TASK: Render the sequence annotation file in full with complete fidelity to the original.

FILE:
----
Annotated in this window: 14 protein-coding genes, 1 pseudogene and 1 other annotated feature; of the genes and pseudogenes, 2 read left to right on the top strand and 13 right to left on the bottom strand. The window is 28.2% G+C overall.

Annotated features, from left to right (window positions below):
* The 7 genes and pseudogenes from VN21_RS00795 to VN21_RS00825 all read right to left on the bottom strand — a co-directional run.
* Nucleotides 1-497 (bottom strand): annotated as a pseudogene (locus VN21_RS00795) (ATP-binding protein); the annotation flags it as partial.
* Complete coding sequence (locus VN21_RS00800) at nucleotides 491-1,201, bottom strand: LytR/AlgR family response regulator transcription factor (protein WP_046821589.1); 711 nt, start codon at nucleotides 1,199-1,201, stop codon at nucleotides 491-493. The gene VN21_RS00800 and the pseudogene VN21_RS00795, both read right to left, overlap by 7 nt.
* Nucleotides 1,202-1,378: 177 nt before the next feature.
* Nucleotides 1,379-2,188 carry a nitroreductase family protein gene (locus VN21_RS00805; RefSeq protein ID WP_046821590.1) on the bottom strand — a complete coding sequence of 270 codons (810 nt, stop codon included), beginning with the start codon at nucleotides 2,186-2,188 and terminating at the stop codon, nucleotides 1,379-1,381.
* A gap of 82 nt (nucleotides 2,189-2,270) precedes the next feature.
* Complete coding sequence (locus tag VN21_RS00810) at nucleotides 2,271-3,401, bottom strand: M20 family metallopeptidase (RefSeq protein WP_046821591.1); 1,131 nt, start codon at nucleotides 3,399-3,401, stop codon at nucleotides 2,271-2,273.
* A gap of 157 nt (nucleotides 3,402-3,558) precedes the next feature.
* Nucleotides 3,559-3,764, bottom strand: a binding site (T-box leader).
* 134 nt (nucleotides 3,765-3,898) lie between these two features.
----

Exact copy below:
Annotated in this window: 14 protein-coding genes, 1 pseudogene and 1 other annotated feature; of the genes and pseudogenes, 2 read left to right on the top strand and 13 right to left on the bottom strand. The window is 28.2% G+C overall.

Annotated features, from left to right (window positions below):
* The 7 genes and pseudogenes from VN21_RS00795 to VN21_RS00825 all read right to left on the bottom strand — a co-directional run.
* Nucleotides 1-497 (bottom strand): annotated as a pseudogene (locus VN21_RS00795) (ATP-binding protein); the annotation flags it as partial.
* Complete coding sequence (locus VN21_RS00800) at nucleotides 491-1,201, bottom strand: LytR/AlgR family response regulator transcription factor (protein WP_046821589.1); 711 nt, start codon at nucleotides 1,199-1,201, stop codon at nucleotides 491-493. The gene VN21_RS00800 and the pseudogene VN21_RS00795, both read right to left, overlap by 7 nt.
* Nucleotides 1,202-1,378: 177 nt before the next feature.
* Nucleotides 1,379-2,188 carry a nitroreductase family protein gene (locus VN21_RS00805; RefSeq protein ID WP_046821590.1) on the bottom strand — a complete coding sequence of 270 codons (810 nt, stop codon included), beginning with the start codon at nucleotides 2,186-2,188 and terminating at the stop codon, nucleotides 1,379-1,381.
* A gap of 82 nt (nucleotides 2,189-2,270) precedes the next feature.
* Complete coding sequence (locus tag VN21_RS00810) at nucleotides 2,271-3,401, bottom strand: M20 family metallopeptidase (RefSeq protein WP_046821591.1); 1,131 nt, start codon at nucleotides 3,399-3,401, stop codon at nucleotides 2,271-2,273.
* A gap of 157 nt (nucleotides 3,402-3,558) precedes the next feature.
* Nucleotides 3,559-3,764, bottom strand: a binding site (T-box leader).
* 134 nt (nucleotides 3,765-3,898) lie between these two features.